“Challenge the moments of despair; life hath never been an impediment”

The Impact of a Challenge: Courage is Contagious. (Real-life achievements and dreams)

  1. JSS Faculty: Sisters and Teachers
  2. Poem by Yesuamma
  3. Ex- students speak
  4. Bharathi’s Story: Teacher, once a student of JSS:
  5. Experience of Alumini

1 . The Impact of a Challenge: Courage is Contagious. (Real-life achievements and dreams)

“… It hits so hard when all at once the human being is deprived of everything...except the crushing pain. Yet God is closest then. The human being is fortunate if he looks only for God and finds Him amidst the pain, free of everything. While one suffers, one should bring the entire pain to God and look for consolation in Him alone. When one unceasingly offers one’s suffering to God in this way, it reaches a sort of culmination and then is transformed into a great joy, and God receives it wonderfully...”

The paragraph above is an extract from the diary of Mother Elizabeth Czacka, who lost her vision at the age of 22. Out of the darkness of that experience has come light. Many young abandoned infants and blind students continue to be blessed through the work begun by this great visionary, and carried on by many who even today must work against all odds, to give every blind child who comes to this institution, the chance to be able to READ, WRITE, SPEAK, LIVE A JOYFUL AND MEANINGFUL LIFE, AS USEFUL CITIZENS.

This is a challenge in itself and needs every helping hand it can get from society. So many miracles happen when we walk, skip, run, when we climb trees, when we fearlessly touch the unusual – hug a cow, meet a camel; when we meet a new person; when we learn to cross the street or ride a bus; when we contribute to society, when we help others through the lessons we ourselves learned in the dark.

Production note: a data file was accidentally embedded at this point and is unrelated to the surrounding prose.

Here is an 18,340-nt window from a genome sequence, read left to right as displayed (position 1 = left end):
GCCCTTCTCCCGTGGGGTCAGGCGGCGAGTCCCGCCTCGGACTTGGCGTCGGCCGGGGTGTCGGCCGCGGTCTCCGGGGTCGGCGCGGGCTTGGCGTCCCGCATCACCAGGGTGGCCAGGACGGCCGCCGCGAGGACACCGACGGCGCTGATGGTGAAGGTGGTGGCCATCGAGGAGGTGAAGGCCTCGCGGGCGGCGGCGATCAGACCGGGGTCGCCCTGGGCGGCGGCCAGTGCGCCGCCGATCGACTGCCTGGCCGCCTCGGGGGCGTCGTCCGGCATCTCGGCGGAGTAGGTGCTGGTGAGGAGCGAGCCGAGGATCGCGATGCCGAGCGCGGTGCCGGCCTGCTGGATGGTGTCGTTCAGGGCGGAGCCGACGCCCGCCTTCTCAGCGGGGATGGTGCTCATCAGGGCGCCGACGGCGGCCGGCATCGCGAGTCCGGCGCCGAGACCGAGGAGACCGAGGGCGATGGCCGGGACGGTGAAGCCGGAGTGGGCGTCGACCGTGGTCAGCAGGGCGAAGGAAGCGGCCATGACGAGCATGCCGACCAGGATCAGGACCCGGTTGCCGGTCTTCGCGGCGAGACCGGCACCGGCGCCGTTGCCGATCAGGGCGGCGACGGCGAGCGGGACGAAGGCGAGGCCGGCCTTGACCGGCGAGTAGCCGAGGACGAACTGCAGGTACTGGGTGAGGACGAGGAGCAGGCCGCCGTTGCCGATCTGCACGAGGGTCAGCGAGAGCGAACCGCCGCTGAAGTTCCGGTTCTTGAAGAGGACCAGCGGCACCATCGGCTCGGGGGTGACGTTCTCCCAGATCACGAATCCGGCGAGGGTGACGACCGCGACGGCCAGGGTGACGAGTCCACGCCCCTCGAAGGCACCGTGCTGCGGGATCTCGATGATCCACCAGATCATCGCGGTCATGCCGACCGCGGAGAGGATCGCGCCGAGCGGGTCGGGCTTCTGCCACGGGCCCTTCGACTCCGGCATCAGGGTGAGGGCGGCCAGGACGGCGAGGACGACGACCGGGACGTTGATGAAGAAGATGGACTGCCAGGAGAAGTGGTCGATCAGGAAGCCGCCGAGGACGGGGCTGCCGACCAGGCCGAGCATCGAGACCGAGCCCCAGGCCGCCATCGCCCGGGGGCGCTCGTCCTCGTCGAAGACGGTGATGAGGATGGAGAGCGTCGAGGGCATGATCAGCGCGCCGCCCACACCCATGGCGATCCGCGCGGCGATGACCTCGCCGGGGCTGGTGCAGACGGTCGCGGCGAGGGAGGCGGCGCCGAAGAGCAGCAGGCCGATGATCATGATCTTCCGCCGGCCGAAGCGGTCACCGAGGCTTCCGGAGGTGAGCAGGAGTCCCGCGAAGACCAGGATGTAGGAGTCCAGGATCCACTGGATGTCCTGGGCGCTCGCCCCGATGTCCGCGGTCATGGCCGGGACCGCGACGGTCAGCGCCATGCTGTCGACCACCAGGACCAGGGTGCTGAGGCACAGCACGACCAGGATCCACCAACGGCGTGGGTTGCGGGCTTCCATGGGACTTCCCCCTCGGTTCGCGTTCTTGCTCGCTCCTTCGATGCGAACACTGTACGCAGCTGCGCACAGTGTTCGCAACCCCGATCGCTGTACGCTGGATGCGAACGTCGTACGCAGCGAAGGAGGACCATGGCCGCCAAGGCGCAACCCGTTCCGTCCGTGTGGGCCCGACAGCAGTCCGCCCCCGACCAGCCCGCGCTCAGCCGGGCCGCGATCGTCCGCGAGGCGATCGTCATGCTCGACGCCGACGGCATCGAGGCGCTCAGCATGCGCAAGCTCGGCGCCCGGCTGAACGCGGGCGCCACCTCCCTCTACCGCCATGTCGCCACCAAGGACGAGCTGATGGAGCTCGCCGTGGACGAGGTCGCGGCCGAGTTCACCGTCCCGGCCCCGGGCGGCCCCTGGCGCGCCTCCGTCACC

2 . JSS Faculty: Sisters and Teachers:

“We are each other’s hands and feet: often we have little babies brought to us; like every other mother, we too thrill at their first words, their first steps in our nursery. We are so happy, so, so happy…”

“Some have multi-handicaps; some cannot tell us what they are feeling, why they cry. Others have serious questions about life, and the answers we have are inadequate, or take time to satisfy them…”

“For a blind teacher, it is a challenge; but then we all understand each other best. I too was a difficult student they say. I just wouldn’t sit. It gets boring for them to keep on just listening. They want to do something with their hands. Or they like to chat, chat, and chat! Sometimes up to mischief, or they want to do something new…but we all are like that, aren’t we? We all like some fun!”

“You must show your son what a mountain is, and what a river is. Even tastes and varieties of things / species of plants – whatever there is, to know. Even a Lion’s den … but, hey, that’s hard! (Laughter) or a lion’s mouth and teeth. How will a blind child or person get to know what any dangerous thing looks like? Maybe one day technology will help....”

“Oh they want to go to the Disco! They talk about what they hear on FM – all the latest music and words and things from everywhere, these teenagers now ask about social life... How it would be so, so easy to get lost in a discotheque…!!!”


I wish I were a little bird to fly above the sky and sing a beautiful lullaby to make you sleep
I wish I were a little baby to experience a mother’s love in my heart
I wish I were a river to flow and enjoy nature’s beauty